London, Routledge, 2015, ISBN: 9780415828796; 242pp.; Price: £113.30
University of Dundee
Date accessed: 5 December, 2020
Mercantilism, Lars Magnusson believes, was at its core ‘a series of discussions that tried to grapple with a rapid developing world of commerce and the effects it had on polities and communities in Europe during the early modern period’ (p. 48). In order for early modern man to come to terms with these dramatic shifts it was necessary that a new ‘language’ should emerge, one which could be used to define the concepts required to ‘make sense of a brave, new and bewildering world of commercial relationships in Early Modern Europe’ (p. 220). This language was not, however, a static vocabulary, separated from praxis, but was instead a fluid and interactive driver of policy – state and otherwise. To quote Magnusson, ‘language is changed through acts of communication. By using language in praxis it is gradually transformed’ (p. 221). In such an assessment Magnusson is clearly attempting to bring together the often disparate themes of mercantilism into something more coherent. We must ask, however, whether such a view really brings anything new to the table?
In just over 220 pages The Political Economy of Mercantilism (one of the latest monographs from Routledge’s Explorations in Economic History series) covers strands of mercantilist discourse over the course of the early modern period, particularly from England, as well as the existing historiographical debate surrounding the matter. After a brief introduction, Magnusson outlines how mercantilism has been defined by academics; from the works which had done much to show the disparate nature of the term, whilst also providing their own arguments as to its definition (1) before focusing upon the challenges that have faced mercantilism, and how it has been discussed among academics over the last half-century or more. From D. C. Coleman’s view that mercantilism represented ‘a red-herring of historiography’ (2) to Terence W. Hutchison’s argument that mercantilism, due to its definition becoming too broad, should be avoided altogether (3) and on to Philip J. Stern and Carl Wennerlind’s recent attempts to ‘reimagine’ mercantilism (4), by way of Steve Pincus’ request that we ‘rethink’ the term, and the numerous replies that went with it.(5)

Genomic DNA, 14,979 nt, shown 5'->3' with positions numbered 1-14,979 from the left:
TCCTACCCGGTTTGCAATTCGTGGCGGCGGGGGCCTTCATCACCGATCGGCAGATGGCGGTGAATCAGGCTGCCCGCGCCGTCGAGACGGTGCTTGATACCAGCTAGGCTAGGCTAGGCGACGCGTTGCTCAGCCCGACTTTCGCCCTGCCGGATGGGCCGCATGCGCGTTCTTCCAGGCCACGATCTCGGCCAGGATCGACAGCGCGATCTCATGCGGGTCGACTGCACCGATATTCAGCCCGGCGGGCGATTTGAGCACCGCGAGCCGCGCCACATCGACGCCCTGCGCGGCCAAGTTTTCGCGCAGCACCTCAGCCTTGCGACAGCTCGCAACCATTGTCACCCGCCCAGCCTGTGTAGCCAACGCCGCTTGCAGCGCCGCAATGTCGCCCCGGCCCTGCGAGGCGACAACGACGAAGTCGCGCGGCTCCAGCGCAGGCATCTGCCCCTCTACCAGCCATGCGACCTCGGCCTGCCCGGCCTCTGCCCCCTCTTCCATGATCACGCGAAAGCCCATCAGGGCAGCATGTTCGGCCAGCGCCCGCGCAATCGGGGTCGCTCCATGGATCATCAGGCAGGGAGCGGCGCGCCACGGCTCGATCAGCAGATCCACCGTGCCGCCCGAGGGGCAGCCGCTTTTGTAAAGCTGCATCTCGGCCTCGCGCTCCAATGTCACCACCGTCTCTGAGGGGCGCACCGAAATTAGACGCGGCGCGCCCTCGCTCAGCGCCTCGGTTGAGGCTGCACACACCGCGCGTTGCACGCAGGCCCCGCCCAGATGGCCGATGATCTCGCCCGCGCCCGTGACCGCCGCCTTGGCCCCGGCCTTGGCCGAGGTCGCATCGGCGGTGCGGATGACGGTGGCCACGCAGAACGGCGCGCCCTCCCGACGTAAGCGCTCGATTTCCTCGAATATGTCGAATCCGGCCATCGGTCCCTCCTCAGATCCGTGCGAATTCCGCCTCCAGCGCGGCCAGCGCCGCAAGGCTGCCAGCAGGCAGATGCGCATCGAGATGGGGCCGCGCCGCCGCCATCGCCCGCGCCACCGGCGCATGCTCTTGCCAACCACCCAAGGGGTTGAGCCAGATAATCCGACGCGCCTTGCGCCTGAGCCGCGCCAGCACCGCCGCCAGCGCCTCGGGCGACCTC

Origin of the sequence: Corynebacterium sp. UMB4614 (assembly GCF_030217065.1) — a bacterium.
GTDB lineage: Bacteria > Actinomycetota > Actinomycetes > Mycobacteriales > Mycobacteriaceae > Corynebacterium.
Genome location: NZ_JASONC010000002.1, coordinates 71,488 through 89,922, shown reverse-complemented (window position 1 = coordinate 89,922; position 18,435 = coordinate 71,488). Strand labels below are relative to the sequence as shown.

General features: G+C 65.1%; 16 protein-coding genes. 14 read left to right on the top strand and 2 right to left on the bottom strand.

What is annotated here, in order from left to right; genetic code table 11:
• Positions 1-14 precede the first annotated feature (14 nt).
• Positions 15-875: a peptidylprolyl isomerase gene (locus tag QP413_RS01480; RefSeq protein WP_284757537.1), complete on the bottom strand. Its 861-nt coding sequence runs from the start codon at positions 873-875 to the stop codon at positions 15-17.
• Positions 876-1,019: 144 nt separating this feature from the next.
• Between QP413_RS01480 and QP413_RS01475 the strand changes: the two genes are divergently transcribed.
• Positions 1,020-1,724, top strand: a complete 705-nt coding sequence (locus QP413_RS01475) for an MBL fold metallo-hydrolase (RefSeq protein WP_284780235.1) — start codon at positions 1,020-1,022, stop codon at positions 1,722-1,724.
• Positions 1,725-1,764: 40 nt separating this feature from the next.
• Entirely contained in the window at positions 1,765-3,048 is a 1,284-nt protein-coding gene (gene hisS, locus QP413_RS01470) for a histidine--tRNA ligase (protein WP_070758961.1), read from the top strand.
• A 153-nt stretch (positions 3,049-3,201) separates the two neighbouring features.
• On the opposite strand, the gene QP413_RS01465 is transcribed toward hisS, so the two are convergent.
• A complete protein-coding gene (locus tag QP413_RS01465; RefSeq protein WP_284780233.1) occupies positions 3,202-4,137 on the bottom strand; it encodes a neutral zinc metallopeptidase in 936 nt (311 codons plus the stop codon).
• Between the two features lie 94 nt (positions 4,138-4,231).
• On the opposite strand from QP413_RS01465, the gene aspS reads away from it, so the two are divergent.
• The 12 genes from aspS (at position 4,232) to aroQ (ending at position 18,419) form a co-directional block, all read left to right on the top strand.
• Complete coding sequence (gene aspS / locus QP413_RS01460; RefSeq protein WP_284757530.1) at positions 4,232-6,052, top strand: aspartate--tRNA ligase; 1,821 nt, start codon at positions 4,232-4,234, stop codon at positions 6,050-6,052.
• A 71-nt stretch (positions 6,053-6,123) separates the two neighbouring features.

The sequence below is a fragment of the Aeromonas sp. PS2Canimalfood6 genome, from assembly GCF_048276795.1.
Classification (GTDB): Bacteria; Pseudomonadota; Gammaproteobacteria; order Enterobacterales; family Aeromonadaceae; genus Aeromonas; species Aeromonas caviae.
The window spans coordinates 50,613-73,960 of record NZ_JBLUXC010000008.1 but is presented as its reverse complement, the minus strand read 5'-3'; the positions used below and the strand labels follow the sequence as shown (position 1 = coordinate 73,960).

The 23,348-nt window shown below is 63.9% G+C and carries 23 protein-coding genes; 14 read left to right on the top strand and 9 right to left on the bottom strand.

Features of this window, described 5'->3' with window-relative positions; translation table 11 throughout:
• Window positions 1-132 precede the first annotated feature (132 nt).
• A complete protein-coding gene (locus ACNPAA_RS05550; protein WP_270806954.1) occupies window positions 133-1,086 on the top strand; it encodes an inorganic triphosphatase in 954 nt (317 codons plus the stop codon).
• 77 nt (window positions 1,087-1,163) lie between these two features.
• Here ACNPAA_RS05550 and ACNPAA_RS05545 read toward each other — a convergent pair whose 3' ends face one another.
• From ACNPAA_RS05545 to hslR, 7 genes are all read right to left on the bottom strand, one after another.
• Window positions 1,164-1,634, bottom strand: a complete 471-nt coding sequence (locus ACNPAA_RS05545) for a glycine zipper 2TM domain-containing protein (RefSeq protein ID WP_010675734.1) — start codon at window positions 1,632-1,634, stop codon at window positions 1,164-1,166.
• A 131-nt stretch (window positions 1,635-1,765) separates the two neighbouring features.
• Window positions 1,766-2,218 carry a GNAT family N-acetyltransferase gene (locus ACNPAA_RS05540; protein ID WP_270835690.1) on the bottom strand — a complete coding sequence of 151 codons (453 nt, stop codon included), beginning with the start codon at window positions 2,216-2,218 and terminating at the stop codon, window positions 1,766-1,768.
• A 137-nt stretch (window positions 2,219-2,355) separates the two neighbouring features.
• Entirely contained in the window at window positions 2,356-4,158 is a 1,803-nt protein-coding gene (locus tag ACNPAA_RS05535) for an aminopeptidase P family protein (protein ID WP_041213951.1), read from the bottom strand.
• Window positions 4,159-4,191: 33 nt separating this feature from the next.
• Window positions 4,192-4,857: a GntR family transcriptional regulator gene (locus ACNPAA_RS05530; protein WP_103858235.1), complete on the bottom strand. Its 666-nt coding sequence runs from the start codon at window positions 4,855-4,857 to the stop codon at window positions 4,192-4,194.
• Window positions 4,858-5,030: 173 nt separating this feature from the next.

Magnusson is all for this ‘rethinking’ process, but in what direction? He fears that should we take the view of Stern and Wennerlind – ‘that Mercantilism was not a coherent “theory” or even policy’, with mercantilist writers failing to be economists in a more contemporary sense of the word (whilst some were ‘modern’, others looked back to Aristotle, whilst another group were Baconian reformers, including naturalists, colonial officers, politicians, preachers, and pirates), then the term might be diluted to ‘to a point where it has no value at all’ (p. 47–8). Instead, Magnusson draws us to the thesis underpinning this work, that central to mercantilism was the debate in which early modern actors sought to understand the rapidly changing commercial world they were a part of, and the impact these changes were having on European polities and communities of the period; a time of ‘strife within empires and old political formations as well as between what later became nation states in order to establish power and recognition’ (p. 48). The definition given by Magnusson, he asserts, is not one which presupposes states to have been coherent powers, but instead sees the discourse promulgated by mercantilists as one very much concerned with the ‘building-up of strong bodies’. These works were not, however, wholly economic in form, but rather covered varied topics, from the natural world, to commerce, trade, and agriculture, but all, for Magnusson, were part of a larger mercantilist discourse, with its own emerging language (p. 48).